View Article: PubMed Central - HTML - PubMed

Affiliation: Department of Cancer Genetics, Roswell Park Cancer Institute, Elm and Carlton Streets, Buffalo, NY 14263, USA. sasachdev@yahoo.com

ABSTRACT

Background: Focal adhesion kinase (FAK) and Src are protein tyrosine kinases that physically and functionally interact to facilitate cancer progression by regulating oncogenic processes such as cell motility, survival, proliferation, invasiveness, and angiogenesis.

Method: To understand how FAK affects oncogenesis through the phosphorylation of cellular substrates of Src, we analyzed the phosphorylation profile of a panel of Src substrates in parental and v-Src-expressing FAK+/+ and FAK-/- mouse embryo fibroblasts, under conditions of anchorage-dependent (adherent) and -independent (suspension) growth.

Results: Total Src-induced cellular tyrosine phosphorylation as well as the number of phosphotyrosyl substrates was higher in suspension versus adherent cultures. Although the total level of Src-induced cellular phosphorylation was similar in FAK+/+ and FAK-/- backgrounds, the phosphorylation of some substrates was influenced by FAK depending on adherence state. Specifically, in the absence of FAK, Src induced higher phosphorylation of p190RhoGAP, paxillin (poY118) and Crk irrespective of adhesion state, PKC-delta (poY311), connexin-43 (poY265) and Sam68 only under adherent conditions, and p56Dok-2 (poY351) and p120catenin (poY228) only under suspension conditions. In contrast, FAK enhanced the Src-induced phosphorylation of vinculin (poY100 and poY1065) and p130CAS (poY410) irrespective of adherence state, p56Dok-2 (poY351) and p120catenin (poY228) only under adherent conditions, and connexin-43 (poY265), cortactin (poY421) and paxillin (poY31) only under suspension conditions. The Src-induced phosphorylation of Eps8, PLC-gamma 1 and Shc (poY239/poY240) were not affected by either FAK or adherence status. The enhanced anchorage-independent growth of FAK-/-[v-Src] cells was selectively decreased by expression of paxillin Y118F, but not by WT-paxillin, p120catenin Y228F or ShcY239/240F, identifying for the first time a role for paxillinpoY118 in Src-induced anchorage-independent growth. Knockdown of FAK by siRNA in the human colon cancer lines HT-25 and RKO, resulted in increased paxillinpoY118 levels under suspension conditions as well as increased anchorage-independent growth, supporting the notion that FAK attenuates anchorage-independent growth by suppressing adhesion-dependent phosphorylation of paxillin Y118.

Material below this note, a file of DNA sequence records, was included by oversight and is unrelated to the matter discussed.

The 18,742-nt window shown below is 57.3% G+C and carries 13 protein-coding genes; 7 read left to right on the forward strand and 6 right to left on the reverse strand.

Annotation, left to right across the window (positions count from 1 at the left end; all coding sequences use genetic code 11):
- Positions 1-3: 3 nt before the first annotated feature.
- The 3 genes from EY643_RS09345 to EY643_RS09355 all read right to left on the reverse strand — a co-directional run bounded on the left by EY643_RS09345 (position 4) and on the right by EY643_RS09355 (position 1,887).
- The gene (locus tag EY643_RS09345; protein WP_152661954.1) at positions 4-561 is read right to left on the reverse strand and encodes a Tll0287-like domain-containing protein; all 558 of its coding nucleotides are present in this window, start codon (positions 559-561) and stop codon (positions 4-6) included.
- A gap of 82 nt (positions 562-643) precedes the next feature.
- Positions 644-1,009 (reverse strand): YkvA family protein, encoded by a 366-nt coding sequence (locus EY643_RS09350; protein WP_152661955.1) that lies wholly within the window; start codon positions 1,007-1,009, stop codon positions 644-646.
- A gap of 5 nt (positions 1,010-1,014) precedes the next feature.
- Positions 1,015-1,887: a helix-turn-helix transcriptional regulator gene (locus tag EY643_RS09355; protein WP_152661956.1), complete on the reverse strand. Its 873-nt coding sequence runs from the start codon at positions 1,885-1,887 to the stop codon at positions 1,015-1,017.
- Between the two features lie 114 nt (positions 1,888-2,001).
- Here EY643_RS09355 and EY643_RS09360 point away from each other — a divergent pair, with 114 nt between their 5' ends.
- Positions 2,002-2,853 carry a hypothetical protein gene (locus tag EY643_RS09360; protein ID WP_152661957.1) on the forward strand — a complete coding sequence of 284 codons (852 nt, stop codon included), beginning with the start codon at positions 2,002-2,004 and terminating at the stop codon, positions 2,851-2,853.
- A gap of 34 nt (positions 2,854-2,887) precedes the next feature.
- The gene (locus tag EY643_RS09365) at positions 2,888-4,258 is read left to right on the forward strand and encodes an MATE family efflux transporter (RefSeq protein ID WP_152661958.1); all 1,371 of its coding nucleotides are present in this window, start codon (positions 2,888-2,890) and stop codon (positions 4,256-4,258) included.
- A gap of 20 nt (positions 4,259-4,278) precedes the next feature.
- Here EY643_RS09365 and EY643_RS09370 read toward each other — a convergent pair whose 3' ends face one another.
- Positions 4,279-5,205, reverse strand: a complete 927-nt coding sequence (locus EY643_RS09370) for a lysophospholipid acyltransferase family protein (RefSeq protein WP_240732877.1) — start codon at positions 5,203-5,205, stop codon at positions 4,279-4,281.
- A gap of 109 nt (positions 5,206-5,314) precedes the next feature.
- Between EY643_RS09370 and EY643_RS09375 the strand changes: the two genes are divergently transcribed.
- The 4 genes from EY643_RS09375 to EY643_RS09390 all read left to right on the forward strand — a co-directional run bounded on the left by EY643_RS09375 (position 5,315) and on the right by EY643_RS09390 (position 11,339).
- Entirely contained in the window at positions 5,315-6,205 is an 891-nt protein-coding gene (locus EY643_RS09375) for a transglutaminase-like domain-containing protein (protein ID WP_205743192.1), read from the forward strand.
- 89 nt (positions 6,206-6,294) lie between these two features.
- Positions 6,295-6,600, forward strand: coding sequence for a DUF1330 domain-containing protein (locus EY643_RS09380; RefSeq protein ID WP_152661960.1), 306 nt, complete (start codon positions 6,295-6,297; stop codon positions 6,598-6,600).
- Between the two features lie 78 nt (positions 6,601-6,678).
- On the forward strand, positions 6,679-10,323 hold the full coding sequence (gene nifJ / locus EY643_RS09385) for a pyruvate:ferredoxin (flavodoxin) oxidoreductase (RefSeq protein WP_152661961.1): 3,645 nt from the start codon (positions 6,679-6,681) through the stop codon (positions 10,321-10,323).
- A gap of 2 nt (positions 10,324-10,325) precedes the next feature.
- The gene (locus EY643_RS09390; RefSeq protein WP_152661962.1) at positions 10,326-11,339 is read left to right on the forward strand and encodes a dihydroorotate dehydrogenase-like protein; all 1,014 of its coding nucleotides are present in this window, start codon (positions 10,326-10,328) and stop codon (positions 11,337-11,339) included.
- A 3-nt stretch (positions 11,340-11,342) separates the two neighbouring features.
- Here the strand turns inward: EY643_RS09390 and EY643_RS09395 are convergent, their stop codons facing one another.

Conclusion: These data suggest that phosphorylation of Src substrates is a dynamic process, influenced temporally and spatially by factors such as FAK and adhesion.

Show MeSH
Related in: MedlinePlus